Vanity Fair, W, Harper’s Bazaar, Allure, French Vogue, Italian Vogue, V, and the Times Magazine, among others, also use Dangin. Many photographers, including Annie Leibovitz, Steven Meisel, Craig McDean, Mario Sorrenti, Inez van Lamsweerde and Vinoodh Matadin, and Philip-Lorca diCorcia, rarely work with anyone else. Around thirty celebrities keep him on retainer, in order to insure that any portrait of them that appears in any outlet passes through his shop, to be scrubbed of crow’s-feet and stray hairs.

I'm aware that most fashion photographs are worked over in post-production, but seeing an example of Dangin's work in the actual print copy of the issue surprised me with how much he actually alters body parts and features. Manipulating the truth, or giving the public what it wants?

But playing with the representational possibilities of photographs, and the bodies contained therein, has always aroused the suspicion of viewers with a perpetual, if naïve, desire for objective renderings of the world around them. As much as it is a truism that photography is subjective, it is also a truism that many of its beholders—even those who happily eliminate red-eye from their wedding albums—will take umbrage when confronted with evidence of its subjectivity. Eastlake was responding to the distress of certain members of the London Photographic Society over a series of photographs taken deliberately out of focus. More recently, Kate Winslet protested that the digital slimming of her figure on the cover of British GQ was “excessive,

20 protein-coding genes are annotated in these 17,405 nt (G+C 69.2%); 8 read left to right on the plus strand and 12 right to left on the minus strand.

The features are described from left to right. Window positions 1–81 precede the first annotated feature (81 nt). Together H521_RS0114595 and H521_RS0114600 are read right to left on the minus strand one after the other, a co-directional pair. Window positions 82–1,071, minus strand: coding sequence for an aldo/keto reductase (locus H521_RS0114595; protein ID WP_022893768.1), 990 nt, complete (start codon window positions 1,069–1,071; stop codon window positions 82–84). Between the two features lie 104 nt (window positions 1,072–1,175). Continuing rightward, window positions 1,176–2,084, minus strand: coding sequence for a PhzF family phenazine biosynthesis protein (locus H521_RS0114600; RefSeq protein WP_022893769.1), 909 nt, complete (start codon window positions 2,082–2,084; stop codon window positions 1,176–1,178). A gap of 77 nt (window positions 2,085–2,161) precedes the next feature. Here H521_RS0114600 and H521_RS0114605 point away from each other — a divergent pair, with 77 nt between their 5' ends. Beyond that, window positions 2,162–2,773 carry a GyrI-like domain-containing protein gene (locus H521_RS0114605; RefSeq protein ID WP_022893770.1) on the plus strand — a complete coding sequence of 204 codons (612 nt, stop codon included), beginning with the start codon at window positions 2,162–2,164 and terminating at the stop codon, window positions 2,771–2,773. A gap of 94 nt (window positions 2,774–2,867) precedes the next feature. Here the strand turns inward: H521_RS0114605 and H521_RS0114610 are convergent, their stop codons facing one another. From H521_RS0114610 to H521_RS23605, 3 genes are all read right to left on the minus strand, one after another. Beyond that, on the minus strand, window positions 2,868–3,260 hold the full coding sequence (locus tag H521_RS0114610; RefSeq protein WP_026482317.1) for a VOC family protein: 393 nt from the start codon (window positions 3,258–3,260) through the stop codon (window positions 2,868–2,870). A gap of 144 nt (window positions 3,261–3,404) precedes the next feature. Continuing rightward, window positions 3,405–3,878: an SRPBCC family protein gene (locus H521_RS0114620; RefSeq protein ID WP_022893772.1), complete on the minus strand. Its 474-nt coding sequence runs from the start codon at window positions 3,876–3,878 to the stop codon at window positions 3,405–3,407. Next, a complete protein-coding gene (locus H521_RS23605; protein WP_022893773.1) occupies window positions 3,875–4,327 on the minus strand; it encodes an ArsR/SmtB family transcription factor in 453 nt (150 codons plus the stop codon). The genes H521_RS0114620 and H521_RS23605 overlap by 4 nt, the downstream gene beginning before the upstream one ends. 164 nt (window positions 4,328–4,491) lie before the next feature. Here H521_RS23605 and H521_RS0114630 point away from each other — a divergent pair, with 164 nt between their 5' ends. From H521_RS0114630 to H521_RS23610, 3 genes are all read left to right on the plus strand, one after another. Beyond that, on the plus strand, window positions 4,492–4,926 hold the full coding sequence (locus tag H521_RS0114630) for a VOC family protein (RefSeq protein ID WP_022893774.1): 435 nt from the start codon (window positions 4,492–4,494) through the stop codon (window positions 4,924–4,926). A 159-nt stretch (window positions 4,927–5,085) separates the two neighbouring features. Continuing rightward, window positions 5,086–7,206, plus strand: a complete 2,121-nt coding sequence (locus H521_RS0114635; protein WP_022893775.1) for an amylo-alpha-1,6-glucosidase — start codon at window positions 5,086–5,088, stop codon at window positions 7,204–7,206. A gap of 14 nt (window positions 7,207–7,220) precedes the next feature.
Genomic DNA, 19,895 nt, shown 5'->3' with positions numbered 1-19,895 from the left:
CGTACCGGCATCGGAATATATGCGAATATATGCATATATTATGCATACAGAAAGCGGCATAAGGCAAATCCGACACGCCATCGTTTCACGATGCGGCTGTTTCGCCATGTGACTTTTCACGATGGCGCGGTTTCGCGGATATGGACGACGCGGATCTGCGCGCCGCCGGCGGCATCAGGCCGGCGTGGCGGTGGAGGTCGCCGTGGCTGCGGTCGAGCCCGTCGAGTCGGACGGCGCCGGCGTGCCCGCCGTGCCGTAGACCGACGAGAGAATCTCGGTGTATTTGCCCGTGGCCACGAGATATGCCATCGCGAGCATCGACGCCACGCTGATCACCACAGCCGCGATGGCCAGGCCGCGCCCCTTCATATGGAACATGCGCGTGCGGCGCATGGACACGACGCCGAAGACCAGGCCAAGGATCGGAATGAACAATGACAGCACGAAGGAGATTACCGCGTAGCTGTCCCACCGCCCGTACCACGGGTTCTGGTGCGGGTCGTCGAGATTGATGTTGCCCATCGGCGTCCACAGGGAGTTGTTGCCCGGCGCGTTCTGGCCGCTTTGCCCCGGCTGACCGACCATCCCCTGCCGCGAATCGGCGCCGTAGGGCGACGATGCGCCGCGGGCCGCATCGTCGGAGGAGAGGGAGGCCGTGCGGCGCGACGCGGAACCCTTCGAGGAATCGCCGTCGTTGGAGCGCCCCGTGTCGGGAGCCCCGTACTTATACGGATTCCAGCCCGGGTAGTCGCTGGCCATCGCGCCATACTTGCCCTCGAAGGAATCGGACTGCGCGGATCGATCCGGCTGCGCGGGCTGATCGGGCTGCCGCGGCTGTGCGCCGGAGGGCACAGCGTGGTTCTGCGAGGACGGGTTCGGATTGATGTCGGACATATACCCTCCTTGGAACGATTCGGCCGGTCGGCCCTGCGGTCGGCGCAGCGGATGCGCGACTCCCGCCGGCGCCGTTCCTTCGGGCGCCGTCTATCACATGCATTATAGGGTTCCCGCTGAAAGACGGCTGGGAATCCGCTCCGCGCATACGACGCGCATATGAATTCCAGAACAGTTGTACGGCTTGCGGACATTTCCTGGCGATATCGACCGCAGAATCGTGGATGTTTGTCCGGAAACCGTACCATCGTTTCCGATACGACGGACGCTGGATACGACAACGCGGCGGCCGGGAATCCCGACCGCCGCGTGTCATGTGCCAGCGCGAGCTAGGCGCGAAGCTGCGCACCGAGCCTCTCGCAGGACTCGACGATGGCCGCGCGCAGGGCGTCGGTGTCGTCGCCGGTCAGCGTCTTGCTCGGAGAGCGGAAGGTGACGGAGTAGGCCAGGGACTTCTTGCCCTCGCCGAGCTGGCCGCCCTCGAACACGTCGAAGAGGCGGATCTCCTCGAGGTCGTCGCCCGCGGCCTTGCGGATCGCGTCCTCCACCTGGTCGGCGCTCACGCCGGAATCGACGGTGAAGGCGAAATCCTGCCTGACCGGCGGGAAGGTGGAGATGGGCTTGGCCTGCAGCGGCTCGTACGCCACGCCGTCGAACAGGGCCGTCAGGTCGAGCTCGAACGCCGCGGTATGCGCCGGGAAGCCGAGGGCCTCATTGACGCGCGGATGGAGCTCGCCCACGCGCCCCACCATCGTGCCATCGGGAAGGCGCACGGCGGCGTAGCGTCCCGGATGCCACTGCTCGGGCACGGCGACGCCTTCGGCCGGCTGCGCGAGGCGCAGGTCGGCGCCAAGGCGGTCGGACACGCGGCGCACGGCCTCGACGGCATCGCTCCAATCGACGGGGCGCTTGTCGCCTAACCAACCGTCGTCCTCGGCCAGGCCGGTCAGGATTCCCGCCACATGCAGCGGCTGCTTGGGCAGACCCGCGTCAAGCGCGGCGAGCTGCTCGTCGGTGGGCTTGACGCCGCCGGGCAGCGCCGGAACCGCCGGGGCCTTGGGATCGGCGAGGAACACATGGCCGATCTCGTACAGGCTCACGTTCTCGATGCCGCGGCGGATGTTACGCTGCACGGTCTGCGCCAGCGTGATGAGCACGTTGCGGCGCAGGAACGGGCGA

Extra extra

Interesting rumor: 24.4MP Nikon D3 replacement on the way? Or are some D3s 24.4MP cameras in waiting?

Unused script by Michael Chabon for Spiderman 2. (UPDATE: link to the full script PDF was removed, sadly)

New York state passes bill forcing to start charging New Yorkers sales tax. Ouch.